Sunday, 9 March 2008

Louise Arbour Will be Missed in Geneva

Nine years ago, I wrote an op-ed in the Canadian newspaper National Post entitled 'Louise Arbour Will be Missed in The Hague'. I spoke of her three years of exceptional service as Prosecutor of the international criminal tribunals for the former Yugoslavia and Rwanda. She left the international sphere to take up a prestigious position as Justice of the Supreme Court of Canada. In 2003, Secretary-General Kofi Annan managed to lure her back to the United Nations, apparently after an initial refusal. She has been an extraordinary High Commissioner, and only the enemies of human rights can be pleased about her decision not to stand for a second five-year term. Louise says it is a personal decision and I think we all must respect such a choice, coming from someone who has given eight years of her life to what is very difficulty and demanding work. But we are sad to see her go, and she will be hard to replace.
We have been lucky, so far, to have such fine High Commissioners for Human Rights. The first to hold the office was rather lacklustre. The Mary Robinson took on the job, and she was followed by Sergio Vierra de Mello, who lost his life to an assassin in Baghdad in August 2003. The interim between Sergio Vierra de Mello and Louise Arbour was assured by Bertie Ramcharan, one of the great human rights professionals of our time. By the way, there is a fascinating new book on the life of Sergio Vierra de Mello, by Samantha Power: Chasing the Flame: Sergio Vieira de Mello and the Fight to Save the World. There is also a new book of speeches by Mary Robinson, edited by Kevin Boyle: Mary Robinson, A Voice for Human Rights, Philadelphia, Penn, 2006. See my review in (2008) 30 Human Rights Quarterly 209-211.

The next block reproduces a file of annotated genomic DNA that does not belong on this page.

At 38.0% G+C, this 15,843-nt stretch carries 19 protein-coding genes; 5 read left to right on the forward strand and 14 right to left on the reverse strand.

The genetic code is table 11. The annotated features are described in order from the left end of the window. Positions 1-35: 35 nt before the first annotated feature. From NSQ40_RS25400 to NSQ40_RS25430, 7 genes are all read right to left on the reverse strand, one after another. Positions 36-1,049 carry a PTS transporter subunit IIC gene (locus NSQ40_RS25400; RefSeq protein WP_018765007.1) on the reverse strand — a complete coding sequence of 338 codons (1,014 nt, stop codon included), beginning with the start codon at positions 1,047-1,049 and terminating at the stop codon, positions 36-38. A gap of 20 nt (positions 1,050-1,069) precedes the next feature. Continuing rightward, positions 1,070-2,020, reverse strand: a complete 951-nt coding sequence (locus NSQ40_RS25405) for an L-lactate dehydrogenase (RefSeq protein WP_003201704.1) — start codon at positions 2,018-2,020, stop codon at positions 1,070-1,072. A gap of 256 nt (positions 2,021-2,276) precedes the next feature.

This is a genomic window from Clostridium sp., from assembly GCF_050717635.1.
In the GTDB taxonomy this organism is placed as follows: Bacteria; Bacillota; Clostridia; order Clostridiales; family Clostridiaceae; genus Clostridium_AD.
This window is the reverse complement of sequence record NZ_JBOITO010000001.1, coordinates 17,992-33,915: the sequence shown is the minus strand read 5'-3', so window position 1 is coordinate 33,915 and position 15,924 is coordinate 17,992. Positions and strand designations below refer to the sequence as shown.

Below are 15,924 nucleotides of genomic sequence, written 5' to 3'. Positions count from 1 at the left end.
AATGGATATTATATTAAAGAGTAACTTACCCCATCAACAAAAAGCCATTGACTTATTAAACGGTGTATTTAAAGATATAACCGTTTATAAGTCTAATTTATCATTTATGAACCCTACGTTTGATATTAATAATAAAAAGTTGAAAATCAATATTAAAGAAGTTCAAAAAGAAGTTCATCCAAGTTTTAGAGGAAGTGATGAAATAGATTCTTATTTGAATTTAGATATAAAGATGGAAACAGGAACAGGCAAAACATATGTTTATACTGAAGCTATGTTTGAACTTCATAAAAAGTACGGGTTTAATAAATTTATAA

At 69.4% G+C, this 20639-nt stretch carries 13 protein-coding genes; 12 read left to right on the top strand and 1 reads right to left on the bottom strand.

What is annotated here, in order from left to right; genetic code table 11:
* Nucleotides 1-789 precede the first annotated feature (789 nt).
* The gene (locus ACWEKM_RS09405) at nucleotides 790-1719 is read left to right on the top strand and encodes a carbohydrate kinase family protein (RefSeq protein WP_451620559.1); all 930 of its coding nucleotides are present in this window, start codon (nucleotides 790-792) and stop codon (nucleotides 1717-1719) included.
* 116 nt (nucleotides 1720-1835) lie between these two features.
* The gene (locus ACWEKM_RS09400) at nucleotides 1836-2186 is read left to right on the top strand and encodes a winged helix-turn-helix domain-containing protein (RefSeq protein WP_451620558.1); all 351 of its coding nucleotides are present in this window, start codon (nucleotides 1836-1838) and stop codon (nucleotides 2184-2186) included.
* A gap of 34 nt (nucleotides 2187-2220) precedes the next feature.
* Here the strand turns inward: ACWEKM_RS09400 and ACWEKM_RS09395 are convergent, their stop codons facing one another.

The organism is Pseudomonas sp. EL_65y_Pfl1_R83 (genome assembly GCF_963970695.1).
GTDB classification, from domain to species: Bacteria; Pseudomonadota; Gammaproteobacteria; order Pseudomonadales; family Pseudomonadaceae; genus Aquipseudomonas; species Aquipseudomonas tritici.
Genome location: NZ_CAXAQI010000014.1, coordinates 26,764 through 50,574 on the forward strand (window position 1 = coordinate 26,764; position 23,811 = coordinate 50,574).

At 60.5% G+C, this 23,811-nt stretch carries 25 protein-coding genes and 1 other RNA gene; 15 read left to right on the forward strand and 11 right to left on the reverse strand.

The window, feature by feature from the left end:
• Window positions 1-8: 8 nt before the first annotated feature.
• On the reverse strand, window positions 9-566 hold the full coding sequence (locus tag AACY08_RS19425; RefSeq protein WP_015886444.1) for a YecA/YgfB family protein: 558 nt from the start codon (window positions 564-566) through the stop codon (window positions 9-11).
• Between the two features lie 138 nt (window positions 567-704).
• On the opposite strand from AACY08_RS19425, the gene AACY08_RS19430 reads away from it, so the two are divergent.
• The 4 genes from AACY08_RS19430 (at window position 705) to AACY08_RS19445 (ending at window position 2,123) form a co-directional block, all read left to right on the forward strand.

Two years ago the National University of Ireland gave Louise Arbour an honorary doctorate. When she came for the conferring, she met with students from around Ireland. They were all impressed with her warmth, her candour and her command of the subject matter. I hope that when she steps down she'll have time to visit us again.
One of the aspects of her term as High Commissioner that I have found particularly fascinating is the leadership she has shown on issues of international human rights law. Under her direction, the Office of the High Commissioner has issued position papers and even intervened as amicus curiae in court cases.

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